Muslim women are speaking out in retaliation to an international "Topless Jihad Day" staged by feminist protest Ukranian group FEMEN. Members of FEMEN held topless demonstrations near Tunisian embassies and mosques around the world on April 4. "We’re free, we’re naked, it’s our right, it’s our body, it’s our rules, and nobody can use religion, and some other holy things, to abuse women, to oppress them," a FEMEN protester said. "And we’ll fight against them. And our boobs will be stronger than their stones."
The cause for protest was a direct result of Tunisian student and FEMEN member Amina Tyler getting in trouble with extremist forces in the country for posting topless photos on Facebook in mid-March.
In Arabic, Tyler had written across her chest, "My body belongs to me, and is not the source of anyone’s honor." In another photo, she had written "F*ck your morals." Islamic preacher and extremist Adel Ami said that Tyler should be given between 80 and 100 lashes as well as stoned to death. FEMEN’s Tunisia website was hacked by extremists and replaced with messages from the Qur’an. Tyler was admitted to a psychiatric ward as a result of her actions.
However, a Facebook group started by Muslim women are viewing the actions taken by FEMEN to defend Tyler as an attack to Muslim women as a whole — #MUSLIMAHPRIDE is their hashtag and their purpose is to disenfranchise what they describe as Western imperialism. It's a downright battle of feminist sensibilities.
Their argument suggests that some feminists are utilizing Western thinking to enforce their idea of "freedom" for Muslim women as well as inadvertently framing the religion of Islam in poor lighting. Taking phrasing from the quote used earlier "nobody can use religion, and some other holy things, to abuse women, to oppress them" also suggests that it is Islam, the religion, in charge or abuse and oppression. In reality, it is the individuals who practice the religion and use it as a sphere of influence to wield dictator-like power that play the role of problematic element. As far as freedom is concerned, some Muslim women clearly did not appreciate FEMEN's take on liberation, considering that modesty for men and women is a moral pillar in Islamic modesty.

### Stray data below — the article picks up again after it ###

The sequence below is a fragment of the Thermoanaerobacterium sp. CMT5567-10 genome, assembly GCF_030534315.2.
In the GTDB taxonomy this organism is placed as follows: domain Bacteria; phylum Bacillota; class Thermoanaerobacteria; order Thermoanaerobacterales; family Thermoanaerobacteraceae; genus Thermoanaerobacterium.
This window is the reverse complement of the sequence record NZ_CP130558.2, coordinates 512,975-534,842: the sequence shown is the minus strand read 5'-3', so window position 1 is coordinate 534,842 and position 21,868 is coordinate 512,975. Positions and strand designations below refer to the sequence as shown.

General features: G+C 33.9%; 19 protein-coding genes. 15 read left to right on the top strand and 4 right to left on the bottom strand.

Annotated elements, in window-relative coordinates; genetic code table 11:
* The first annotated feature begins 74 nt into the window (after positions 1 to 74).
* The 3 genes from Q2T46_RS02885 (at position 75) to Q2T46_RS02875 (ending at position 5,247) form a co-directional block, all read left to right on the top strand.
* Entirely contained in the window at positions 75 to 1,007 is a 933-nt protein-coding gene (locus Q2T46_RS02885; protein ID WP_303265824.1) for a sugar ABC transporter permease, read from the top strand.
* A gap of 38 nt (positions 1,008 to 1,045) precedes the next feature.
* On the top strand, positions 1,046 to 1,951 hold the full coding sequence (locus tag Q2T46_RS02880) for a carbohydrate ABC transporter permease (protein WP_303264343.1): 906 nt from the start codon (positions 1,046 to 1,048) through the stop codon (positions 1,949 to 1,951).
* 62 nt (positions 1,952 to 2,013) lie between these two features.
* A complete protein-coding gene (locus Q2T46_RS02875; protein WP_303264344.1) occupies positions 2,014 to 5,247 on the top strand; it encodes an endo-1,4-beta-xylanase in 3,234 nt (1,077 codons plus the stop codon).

Protests for those who participated on Muslimah Pride Day on social media were varied, from both veiled and un-veiled women alike, but there was solidarity to be found in their central message — it's possible to be both feminist and clothed.
By the same token, there has been commentary circulating on social media that nudity somehow devalues a woman.
What needs to happen here is a recognition that FEMEN's approach to protest amounted to criticizing an entire religion and culture, and it was not the best platform to utilize. Case in point, to protest half nude outside a mosque — a religious institution — is highly disrespectful. At the same token, to claim that feminists who choose to speak for themselves through bodily expression as "doing feminism wrong" denounces the ability of feminists to express their beliefs through the medium they feel is best applicable.